Man cites safety concerns when wife looks to Botox

Published 8:04 am Tuesday, December 12, 2023

DEAR ABBY: My wife is a very attractive 56. For years she has wanted Botox treatments. Recently, it has become more serious because she feels she looks like a grandmother. I (and others) continue to tell her how great she looks, especially when she dresses up.
I also tell her Botox is a short-term fix and will require subsequent treatments. Additionally, with each treatment, she will risk potential problems of infection, allergic reaction or medical mistakes. I remind her of the treatments that have gone wrong and that none of those women went to their doctors asking to look like a retired boxer.
At this point, I’m concerned she may be depressed about aging and wants to do something to improve her looks, but I’m standing in her way. I love her just as she is, and I don’t want her to do anything that ultimately could do damage. To me, the ultimate “depression” would be doing something harmful that can’t be corrected. Please advise me. – LOVES HER THE WAY SHE IS

DEAR LOVES: You clearly adore your wife and want what is best for her. That’s why you should consider scheduling a consultation for BOTH of you with a board-certified dermatologist who can explain the benefits and risks of using Botox. It may put some of your concerns to rest.
When administered by a medical professional, there is little risk of a bad outcome. While you are correct that the effects last only a few months, Botox is popular among women in her age group and those even younger. The only drawback is that it isn’t cheap. (During your discussion, you may also want to ask about other products that are available and last longer, such as fillers.)
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DEAR ABBY: I let a friend who was going through a hard time stay on my couch when he would get too drunk to drive. Eleven years later, he’s still here. I told him from the beginning not to get hooked or fall in love with me, because I knew I would never feel the same.
He has taken over my home with his collections but won’t sell anything. He also doesn’t pay any bills. I do not like his drinking. I am sober. He yells and screams for sex, but I don’t give in. I told him he needs to move on.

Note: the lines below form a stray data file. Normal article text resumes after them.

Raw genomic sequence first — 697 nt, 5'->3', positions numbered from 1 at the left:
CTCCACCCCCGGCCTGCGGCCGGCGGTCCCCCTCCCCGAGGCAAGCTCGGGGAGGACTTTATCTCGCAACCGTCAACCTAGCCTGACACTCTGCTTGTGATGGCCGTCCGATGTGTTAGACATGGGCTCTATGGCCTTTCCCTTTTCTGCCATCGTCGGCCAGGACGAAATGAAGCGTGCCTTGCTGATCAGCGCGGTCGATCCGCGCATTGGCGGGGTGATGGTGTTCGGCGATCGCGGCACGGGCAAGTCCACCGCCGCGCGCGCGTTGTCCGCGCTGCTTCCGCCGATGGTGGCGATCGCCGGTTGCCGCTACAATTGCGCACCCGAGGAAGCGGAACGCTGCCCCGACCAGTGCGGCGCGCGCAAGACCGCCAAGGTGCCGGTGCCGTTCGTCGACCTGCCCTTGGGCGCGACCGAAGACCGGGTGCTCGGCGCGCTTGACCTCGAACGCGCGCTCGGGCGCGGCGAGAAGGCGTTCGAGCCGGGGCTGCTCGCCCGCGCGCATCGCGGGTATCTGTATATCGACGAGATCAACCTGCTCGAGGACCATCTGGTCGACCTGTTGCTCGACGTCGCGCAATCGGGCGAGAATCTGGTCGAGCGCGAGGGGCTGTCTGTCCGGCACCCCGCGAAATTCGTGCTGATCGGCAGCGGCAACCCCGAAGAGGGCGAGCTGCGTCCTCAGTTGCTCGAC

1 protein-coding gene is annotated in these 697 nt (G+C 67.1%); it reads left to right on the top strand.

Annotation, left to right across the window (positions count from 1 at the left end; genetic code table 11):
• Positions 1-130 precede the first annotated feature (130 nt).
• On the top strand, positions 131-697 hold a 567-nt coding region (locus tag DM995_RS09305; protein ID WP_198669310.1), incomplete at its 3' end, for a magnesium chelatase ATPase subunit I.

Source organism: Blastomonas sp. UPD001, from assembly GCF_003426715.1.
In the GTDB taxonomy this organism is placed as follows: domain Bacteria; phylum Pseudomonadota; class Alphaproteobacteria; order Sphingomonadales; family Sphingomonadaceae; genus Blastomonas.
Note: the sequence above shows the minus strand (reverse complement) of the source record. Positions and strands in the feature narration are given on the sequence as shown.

I’m on disability and a fixed income. Legal eviction? Restraining order? He has threatened to walk away and leave me to deal with all his junk. Help! – INVADED IN MISSOURI

DEAR INVADED: You have been too kind for far too long. Before doing anything, talk with an attorney because of the length of time you have allowed this person to live with you (rent-free). If you can’t afford legal counsel, reach out to your local Legal Aid or Legal Services office.
If the freeloader agrees to go, leaving his “collections” behind, you may be able to sell or donate the items. Should he refuse to leave your home, you may have to formally evict him which, depending upon the laws in your state, could be complicated without legal guidance.
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Dear Abby is written by Abigail Van Buren, also known as Jeanne Phillips, and was founded by her mother, Pauline Phillips. Contact Dear Abby at www.DearAbby.com or P.O. Box 69440, Los Angeles, CA 90069.
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Abby shares more than 100 of her favorite recipes in two booklets: “Abby’s Favorite Recipes” and “More Favorite Recipes by Dear Abby.” Send your name and mailing address, plus check or money order for $16 (U.S. funds) to: Dear Abby, Cookbooklet Set, P.O. Box 447, Mount Morris, IL 61054-0447. (Shipping and handling are included in the price.)

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